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Memory, Nationhood and Belonging in Literary Representations of Biafra

Project Overview

An academic paper and conference presentation exploring the multigenerational literature of Biafra and the Nigerian Civil War.

Identifying the Problem

Biafra was a secessionist state located in southeastern Nigeria, the ancestral home of the Igbo ethnic group. Biafra was led by Chuwuemeka Ojukwu, whose 1967 declaration of autonomy was the most direct cause of the Nigerian Civil War. Two and a half years and at least one million lives later, Biafra was reincorporated into federal Nigeria under a policy exemplified by the slogan of then Nigerian head of state, Yakubu Gowon: “No victor, no vanquished.” Despite Gowon’s intended magnanimity in victory, feelings of marginalization persist amongst the Igbo and other southeastern ethnicities.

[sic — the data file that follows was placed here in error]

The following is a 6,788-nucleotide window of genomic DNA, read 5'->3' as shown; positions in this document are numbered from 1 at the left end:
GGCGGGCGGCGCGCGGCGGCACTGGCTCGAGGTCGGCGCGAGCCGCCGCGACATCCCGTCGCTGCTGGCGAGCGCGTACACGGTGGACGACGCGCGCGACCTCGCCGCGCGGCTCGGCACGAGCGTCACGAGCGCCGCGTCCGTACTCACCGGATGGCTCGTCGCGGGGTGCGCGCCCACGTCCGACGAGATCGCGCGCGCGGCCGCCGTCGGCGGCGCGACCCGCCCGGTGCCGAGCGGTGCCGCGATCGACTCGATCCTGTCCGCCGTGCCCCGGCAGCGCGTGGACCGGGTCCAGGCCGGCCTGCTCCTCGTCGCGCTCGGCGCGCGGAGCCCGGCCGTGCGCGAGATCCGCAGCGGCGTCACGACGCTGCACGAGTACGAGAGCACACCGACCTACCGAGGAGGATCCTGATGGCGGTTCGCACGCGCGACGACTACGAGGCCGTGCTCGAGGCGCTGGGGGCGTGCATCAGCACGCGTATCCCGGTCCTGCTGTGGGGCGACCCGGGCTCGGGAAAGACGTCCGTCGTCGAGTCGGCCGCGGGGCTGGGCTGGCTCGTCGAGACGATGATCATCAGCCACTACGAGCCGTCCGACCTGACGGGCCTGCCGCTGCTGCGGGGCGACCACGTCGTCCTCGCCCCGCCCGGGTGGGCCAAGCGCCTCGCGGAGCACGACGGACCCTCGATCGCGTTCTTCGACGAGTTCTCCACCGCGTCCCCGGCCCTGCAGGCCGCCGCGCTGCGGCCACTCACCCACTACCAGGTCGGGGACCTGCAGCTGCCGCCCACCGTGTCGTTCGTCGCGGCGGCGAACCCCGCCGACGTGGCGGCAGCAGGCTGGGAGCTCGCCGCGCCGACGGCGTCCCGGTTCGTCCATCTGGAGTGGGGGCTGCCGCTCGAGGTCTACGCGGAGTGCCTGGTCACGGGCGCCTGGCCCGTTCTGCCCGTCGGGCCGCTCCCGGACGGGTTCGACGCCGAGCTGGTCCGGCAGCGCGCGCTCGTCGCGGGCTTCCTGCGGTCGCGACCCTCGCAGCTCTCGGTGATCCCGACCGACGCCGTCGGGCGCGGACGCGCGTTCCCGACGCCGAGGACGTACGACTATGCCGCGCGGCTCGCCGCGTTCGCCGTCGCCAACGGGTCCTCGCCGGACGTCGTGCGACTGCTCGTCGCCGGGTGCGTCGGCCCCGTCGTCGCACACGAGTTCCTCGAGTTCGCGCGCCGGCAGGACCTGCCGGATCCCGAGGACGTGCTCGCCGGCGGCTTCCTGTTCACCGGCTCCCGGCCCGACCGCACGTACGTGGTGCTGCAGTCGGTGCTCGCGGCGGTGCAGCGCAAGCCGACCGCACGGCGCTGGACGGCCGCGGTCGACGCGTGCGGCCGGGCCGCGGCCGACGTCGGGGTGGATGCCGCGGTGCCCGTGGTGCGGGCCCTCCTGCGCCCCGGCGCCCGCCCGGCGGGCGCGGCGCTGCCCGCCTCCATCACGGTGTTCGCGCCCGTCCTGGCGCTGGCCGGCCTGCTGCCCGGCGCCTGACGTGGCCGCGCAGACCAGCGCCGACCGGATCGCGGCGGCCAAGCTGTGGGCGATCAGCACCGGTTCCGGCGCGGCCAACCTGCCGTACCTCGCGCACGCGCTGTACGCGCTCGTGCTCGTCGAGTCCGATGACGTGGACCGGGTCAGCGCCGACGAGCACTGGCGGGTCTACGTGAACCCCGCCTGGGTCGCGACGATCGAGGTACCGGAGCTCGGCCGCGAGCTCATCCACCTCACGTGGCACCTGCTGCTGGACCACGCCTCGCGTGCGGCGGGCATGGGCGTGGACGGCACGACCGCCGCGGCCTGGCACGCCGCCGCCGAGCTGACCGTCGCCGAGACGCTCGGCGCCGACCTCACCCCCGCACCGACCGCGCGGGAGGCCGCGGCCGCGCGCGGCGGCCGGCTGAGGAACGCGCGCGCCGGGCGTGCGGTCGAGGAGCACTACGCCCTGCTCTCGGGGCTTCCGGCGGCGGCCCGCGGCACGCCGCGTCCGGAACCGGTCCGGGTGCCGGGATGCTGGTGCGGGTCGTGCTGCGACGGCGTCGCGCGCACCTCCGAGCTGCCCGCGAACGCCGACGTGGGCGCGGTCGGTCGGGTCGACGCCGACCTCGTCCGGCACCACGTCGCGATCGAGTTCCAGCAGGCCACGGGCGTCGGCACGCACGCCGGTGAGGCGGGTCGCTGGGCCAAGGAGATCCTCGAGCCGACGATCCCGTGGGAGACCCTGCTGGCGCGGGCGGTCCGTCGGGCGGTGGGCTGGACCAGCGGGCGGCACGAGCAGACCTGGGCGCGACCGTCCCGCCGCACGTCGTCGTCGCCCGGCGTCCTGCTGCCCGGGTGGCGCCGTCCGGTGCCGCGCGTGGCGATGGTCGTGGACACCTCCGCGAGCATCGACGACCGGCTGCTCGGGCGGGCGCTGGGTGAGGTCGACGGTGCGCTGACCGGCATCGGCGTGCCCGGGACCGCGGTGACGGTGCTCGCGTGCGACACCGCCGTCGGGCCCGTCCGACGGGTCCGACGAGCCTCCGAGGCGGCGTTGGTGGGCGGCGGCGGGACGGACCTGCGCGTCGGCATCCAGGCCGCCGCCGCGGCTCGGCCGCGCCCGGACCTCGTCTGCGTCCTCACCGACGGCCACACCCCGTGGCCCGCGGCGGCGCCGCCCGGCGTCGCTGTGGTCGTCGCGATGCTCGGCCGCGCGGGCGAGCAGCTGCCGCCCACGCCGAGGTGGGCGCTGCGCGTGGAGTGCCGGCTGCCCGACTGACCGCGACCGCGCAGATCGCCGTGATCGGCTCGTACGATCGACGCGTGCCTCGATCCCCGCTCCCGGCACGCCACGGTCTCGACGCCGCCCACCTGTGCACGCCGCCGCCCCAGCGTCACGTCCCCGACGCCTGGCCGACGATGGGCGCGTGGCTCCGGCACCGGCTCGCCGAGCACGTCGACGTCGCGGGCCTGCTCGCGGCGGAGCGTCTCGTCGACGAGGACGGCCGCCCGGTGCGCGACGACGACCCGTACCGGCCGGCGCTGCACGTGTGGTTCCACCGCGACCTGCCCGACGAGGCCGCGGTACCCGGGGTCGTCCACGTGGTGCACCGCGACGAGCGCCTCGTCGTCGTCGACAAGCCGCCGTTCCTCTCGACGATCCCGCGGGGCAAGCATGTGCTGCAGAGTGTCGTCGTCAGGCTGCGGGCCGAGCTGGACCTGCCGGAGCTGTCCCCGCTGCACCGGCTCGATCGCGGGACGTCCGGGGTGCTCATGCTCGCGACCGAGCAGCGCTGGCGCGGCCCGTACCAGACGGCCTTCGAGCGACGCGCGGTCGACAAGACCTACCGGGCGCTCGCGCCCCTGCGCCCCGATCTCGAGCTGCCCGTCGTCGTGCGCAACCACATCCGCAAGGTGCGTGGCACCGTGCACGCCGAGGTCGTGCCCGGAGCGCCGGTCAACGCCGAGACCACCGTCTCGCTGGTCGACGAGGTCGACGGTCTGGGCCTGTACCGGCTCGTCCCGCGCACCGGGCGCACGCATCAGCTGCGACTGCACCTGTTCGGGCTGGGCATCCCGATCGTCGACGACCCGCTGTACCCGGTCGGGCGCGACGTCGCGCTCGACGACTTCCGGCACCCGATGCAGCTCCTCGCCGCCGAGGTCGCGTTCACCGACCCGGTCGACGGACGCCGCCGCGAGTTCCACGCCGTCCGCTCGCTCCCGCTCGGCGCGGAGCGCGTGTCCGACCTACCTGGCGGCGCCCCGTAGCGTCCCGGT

Emmanuella is a Nigerian American, and Biafra is very much part of her cultural legacy. Her initial interest in the subject began with informal questions of her parents and family friends, as well as weeks of interviews and participant observation of and among Nigerian Americans who identified either as former "Biafrans" or as parts of the ethnic or geographical groups invested in the unconditional unity of the Nigerian federation. Yet when she turned to the academic discourse on Biafra, she found it to be dominated by political history and hagiography. She also discovered that current academic work struggles to fully capture the humanitarian catastrophe of the war while also rendering a balanced reconstruction of the conflict.